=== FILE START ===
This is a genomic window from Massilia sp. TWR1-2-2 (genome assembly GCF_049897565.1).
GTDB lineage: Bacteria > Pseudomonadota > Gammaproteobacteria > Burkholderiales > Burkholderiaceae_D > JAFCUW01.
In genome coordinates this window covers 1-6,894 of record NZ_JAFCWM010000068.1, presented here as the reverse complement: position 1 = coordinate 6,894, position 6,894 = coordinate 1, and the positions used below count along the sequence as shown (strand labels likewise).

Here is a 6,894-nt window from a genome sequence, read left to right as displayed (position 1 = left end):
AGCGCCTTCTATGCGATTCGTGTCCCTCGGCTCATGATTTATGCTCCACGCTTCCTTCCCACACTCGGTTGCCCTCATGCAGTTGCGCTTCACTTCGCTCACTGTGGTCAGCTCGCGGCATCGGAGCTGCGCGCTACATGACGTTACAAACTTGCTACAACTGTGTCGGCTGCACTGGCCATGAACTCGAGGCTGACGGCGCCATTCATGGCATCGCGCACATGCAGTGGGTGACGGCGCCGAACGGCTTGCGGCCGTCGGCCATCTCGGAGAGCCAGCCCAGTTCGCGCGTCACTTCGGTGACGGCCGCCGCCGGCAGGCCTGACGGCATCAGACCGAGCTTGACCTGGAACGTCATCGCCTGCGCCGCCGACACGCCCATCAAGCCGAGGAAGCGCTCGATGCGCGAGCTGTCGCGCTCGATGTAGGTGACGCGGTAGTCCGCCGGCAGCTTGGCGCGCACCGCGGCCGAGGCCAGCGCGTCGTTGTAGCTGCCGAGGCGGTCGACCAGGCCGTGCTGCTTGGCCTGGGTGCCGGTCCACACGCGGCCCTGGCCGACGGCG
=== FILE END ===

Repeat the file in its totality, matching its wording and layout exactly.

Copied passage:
This is a genomic window from Massilia sp. TWR1-2-2 (genome assembly GCF_049897565.1).
GTDB lineage: Bacteria > Pseudomonadota > Gammaproteobacteria > Burkholderiales > Burkholderiaceae_D > JAFCUW01.
In genome coordinates this window covers 1-6,894 of record NZ_JAFCWM010000068.1, presented here as the reverse complement: position 1 = coordinate 6,894, position 6,894 = coordinate 1, and the positions used below count along the sequence as shown (strand labels likewise).

Here is a 6,894-nt window from a genome sequence, read left to right as displayed (position 1 = left end):
AGCGCCTTCTATGCGATTCGTGTCCCTCGGCTCATGATTTATGCTCCACGCTTCCTTCCCACACTCGGTTGCCCTCATGCAGTTGCGCTTCACTTCGCTCACTGTGGTCAGCTCGCGGCATCGGAGCTGCGCGCTACATGACGTTACAAACTTGCTACAACTGTGTCGGCTGCACTGGCCATGAACTCGAGGCTGACGGCGCCATTCATGGCATCGCGCACATGCAGTGGGTGACGGCGCCGAACGGCTTGCGGCCGTCGGCCATCTCGGAGAGCCAGCCCAGTTCGCGCGTCACTTCGGTGACGGCCGCCGCCGGCAGGCCTGACGGCATCAGACCGAGCTTGACCTGGAACGTCATCGCCTGCGCCGCCGACACGCCCATCAAGCCGAGGAAGCGCTCGATGCGCGAGCTGTCGCGCTCGATGTAGGTGACGCGGTAGTCCGCCGGCAGCTTGGCGCGCACCGCGGCCGAGGCCAGCGCGTCGTTGTAGCTGCCGAGGCGGTCGACCAGGCCGTGCTGCTTGGCCTGGGTGCCGGTCCACACGCGGCCCTGGCCGACGGCG